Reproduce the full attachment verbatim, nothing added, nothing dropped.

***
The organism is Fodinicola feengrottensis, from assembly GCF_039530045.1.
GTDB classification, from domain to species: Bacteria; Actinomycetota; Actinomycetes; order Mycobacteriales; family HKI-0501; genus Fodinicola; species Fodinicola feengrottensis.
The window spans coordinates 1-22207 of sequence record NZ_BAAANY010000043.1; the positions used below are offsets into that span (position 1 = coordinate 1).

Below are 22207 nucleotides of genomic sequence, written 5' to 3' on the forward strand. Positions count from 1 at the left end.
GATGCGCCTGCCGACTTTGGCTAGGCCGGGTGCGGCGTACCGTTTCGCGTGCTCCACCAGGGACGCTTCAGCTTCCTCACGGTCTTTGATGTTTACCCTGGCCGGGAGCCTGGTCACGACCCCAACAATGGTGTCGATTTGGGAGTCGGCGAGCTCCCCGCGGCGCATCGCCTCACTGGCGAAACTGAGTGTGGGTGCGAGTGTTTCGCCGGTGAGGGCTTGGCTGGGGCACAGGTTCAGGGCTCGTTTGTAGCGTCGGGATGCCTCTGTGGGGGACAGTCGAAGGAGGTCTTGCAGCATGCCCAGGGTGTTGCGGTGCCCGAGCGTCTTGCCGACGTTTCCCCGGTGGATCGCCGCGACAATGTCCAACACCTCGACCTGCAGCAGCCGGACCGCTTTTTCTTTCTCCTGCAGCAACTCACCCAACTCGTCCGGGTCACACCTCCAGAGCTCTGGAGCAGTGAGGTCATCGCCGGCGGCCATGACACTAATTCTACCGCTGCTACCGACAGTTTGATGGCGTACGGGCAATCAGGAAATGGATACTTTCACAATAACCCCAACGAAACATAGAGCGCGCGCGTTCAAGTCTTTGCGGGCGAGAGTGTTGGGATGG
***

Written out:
The organism is Fodinicola feengrottensis, from assembly GCF_039530045.1.
GTDB classification, from domain to species: Bacteria; Actinomycetota; Actinomycetes; order Mycobacteriales; family HKI-0501; genus Fodinicola; species Fodinicola feengrottensis.
The window spans coordinates 1-22207 of sequence record NZ_BAAANY010000043.1; the positions used below are offsets into that span (position 1 = coordinate 1).

Below are 22207 nucleotides of genomic sequence, written 5' to 3' on the forward strand. Positions count from 1 at the left end.
GATGCGCCTGCCGACTTTGGCTAGGCCGGGTGCGGCGTACCGTTTCGCGTGCTCCACCAGGGACGCTTCAGCTTCCTCACGGTCTTTGATGTTTACCCTGGCCGGGAGCCTGGTCACGACCCCAACAATGGTGTCGATTTGGGAGTCGGCGAGCTCCCCGCGGCGCATCGCCTCACTGGCGAAACTGAGTGTGGGTGCGAGTGTTTCGCCGGTGAGGGCTTGGCTGGGGCACAGGTTCAGGGCTCGTTTGTAGCGTCGGGATGCCTCTGTGGGGGACAGTCGAAGGAGGTCTTGCAGCATGCCCAGGGTGTTGCGGTGCCCGAGCGTCTTGCCGACGTTTCCCCGGTGGATCGCCGCGACAATGTCCAACACCTCGACCTGCAGCAGCCGGACCGCTTTTTCTTTCTCCTGCAGCAACTCACCCAACTCGTCCGGGTCACACCTCCAGAGCTCTGGAGCAGTGAGGTCATCGCCGGCGGCCATGACACTAATTCTACCGCTGCTACCGACAGTTTGATGGCGTACGGGCAATCAGGAAATGGATACTTTCACAATAACCCCAACGAAACATAGAGCGCGCGCGTTCAAGTCTTTGCGGGCGAGAGTGTTGGGATGG